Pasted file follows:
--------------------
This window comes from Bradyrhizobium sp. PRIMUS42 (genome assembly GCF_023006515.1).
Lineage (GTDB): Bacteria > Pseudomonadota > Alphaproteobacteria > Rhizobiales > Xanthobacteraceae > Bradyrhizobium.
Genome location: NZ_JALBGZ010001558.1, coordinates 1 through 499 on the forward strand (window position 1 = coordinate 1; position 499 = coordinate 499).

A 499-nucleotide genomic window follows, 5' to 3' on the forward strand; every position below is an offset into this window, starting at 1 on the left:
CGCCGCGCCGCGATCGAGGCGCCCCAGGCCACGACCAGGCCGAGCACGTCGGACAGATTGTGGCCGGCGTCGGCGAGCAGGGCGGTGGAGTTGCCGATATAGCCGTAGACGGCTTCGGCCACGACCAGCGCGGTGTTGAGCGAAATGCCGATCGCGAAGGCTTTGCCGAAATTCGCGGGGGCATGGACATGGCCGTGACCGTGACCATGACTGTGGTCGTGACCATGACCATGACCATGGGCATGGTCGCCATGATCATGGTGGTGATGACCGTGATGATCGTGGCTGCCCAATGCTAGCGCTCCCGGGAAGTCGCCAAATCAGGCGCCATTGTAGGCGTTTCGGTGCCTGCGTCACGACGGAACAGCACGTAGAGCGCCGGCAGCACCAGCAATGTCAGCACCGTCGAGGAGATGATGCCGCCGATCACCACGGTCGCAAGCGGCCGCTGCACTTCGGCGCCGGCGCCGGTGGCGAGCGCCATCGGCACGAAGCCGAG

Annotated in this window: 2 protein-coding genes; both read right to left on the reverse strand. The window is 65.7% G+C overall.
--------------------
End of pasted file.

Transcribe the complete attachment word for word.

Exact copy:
This window comes from Bradyrhizobium sp. PRIMUS42 (genome assembly GCF_023006515.1).
Lineage (GTDB): Bacteria > Pseudomonadota > Alphaproteobacteria > Rhizobiales > Xanthobacteraceae > Bradyrhizobium.
Genome location: NZ_JALBGZ010001558.1, coordinates 1 through 499 on the forward strand (window position 1 = coordinate 1; position 499 = coordinate 499).

A 499-nucleotide genomic window follows, 5' to 3' on the forward strand; every position below is an offset into this window, starting at 1 on the left:
CGCCGCGCCGCGATCGAGGCGCCCCAGGCCACGACCAGGCCGAGCACGTCGGACAGATTGTGGCCGGCGTCGGCGAGCAGGGCGGTGGAGTTGCCGATATAGCCGTAGACGGCTTCGGCCACGACCAGCGCGGTGTTGAGCGAAATGCCGATCGCGAAGGCTTTGCCGAAATTCGCGGGGGCATGGACATGGCCGTGACCGTGACCATGACTGTGGTCGTGACCATGACCATGACCATGGGCATGGTCGCCATGATCATGGTGGTGATGACCGTGATGATCGTGGCTGCCCAATGCTAGCGCTCCCGGGAAGTCGCCAAATCAGGCGCCATTGTAGGCGTTTCGGTGCCTGCGTCACGACGGAACAGCACGTAGAGCGCCGGCAGCACCAGCAATGTCAGCACCGTCGAGGAGATGATGCCGCCGATCACCACGGTCGCAAGCGGCCGCTGCACTTCGGCGCCGGCGCCGGTGGCGAGCGCCATCGGCACGAAGCCGAG

Annotated in this window: 2 protein-coding genes; both read right to left on the reverse strand. The window is 65.7% G+C overall.